NASA Logo, National Aeronautics and Space Administration


Two intriguing investigations -- One flight-proven spacecraft


103P on 2010-10-01

Image of 103P/Hartley taken 2010.10.01 by DI S/C and marked with directional pointers.

Caption: This EPOXI mission image of comet 103P/Hartley 2 was taken 34 days from Encounter (E-34d) using the Medium Resolution Instrument (MRI) and a clear filter. Science Team member Dr. Dennis Wellnitz combined three successive one-minute exposures to make this single image. The mid-exposure time was 2010/10/01 16:22:51 UTC. The comet was 1.12 AU from the Sun and 0.23 AU (35 million km) from the spacecraft.

Since image release #4, two things have changed:
+ The spacecraft instruments are now staring continuously at comet Hartley 2 for 16 hours a day and are taking images every few minutes for 16 hours at a time; however, there is only limited storage space on the spacecraft, so the images are now only using a subframe of 256x256 pixels instead of 512x512 pixels for image releases 1-4.
+ The science team has decided to present the images such that the Sun is always off to the right of the comet. This puts celestial North approximately towards the top of the frame, but later on, there will be a spacecraft flip and we will keep the Sun to the right and celestial North will be approximately down.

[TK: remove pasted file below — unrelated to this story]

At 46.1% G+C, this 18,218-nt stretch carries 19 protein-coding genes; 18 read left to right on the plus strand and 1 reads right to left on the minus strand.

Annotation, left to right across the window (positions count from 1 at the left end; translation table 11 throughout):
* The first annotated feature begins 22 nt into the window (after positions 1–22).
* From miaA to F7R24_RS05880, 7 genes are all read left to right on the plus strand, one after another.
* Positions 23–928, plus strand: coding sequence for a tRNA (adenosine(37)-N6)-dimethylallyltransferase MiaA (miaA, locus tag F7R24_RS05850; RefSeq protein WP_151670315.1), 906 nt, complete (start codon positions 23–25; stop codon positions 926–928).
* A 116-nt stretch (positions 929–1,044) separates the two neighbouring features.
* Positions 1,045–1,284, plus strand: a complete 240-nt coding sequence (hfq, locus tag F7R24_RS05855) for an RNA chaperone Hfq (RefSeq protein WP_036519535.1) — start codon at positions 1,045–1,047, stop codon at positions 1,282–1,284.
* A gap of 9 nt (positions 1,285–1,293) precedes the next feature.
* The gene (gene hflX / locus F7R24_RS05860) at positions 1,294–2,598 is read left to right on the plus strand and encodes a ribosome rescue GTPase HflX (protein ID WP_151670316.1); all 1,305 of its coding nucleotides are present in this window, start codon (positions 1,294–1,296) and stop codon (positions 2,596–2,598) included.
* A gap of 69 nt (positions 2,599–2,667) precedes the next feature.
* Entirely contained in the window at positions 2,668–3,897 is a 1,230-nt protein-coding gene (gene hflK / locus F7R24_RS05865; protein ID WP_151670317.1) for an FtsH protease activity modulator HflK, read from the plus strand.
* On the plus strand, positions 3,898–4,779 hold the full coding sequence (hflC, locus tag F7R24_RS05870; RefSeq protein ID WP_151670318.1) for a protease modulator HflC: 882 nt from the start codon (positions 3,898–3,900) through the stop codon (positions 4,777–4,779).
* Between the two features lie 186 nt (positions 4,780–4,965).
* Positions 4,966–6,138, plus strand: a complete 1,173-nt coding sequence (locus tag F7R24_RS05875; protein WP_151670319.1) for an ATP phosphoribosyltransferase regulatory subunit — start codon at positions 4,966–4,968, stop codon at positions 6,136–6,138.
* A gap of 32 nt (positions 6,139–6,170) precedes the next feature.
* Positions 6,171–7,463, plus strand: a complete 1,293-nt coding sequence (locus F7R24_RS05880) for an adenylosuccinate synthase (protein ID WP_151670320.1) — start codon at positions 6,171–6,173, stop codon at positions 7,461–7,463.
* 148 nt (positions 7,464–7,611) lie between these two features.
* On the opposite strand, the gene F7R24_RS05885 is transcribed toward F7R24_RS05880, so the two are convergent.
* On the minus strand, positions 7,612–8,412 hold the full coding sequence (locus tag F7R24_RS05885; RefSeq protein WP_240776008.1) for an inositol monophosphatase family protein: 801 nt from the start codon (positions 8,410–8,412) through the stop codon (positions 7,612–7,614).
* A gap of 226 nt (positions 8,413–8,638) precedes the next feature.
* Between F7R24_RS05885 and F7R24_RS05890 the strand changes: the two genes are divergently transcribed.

Technical Details

Image Parameter Details
Spacecraft: Deep Impact Flyby
Instrument: Medium Resolution Instrument (MRI)
Mid-exposure Date/Time (UTC): 2010/10/01 16:22:51
Filter: Clear
Exposure: 3 x 60 sec
Pointing: RA 20h 53' 16"
Dec +37° 13' 44"
Field of View: approximately 89,000 km at the comet
Solar Elongation: 113°
Solar Phase Angle: 56°
Sun-Comet distance (r): 1.1208 AU (168 million km)
DIF-Comet distance: 0.2327 AU (35 million km)

Table 1: Data about image.

Additional Images:

Image of 103P/Hartley taken 2010.09.25 by DI S/C.Click for full size image.
This is the same image as above, but without the pointers.
Negative image of 103P/Hartley taken 2010.09.25 by DI S/C.Click for full size image.
Negative of the same image which makes it a little easier to see the faint coma around the comet.

Credit: NASA/JPL-Caltech/UMD

103P spectra, lightcurves...

103P on...


+ Home



Bookmark and Share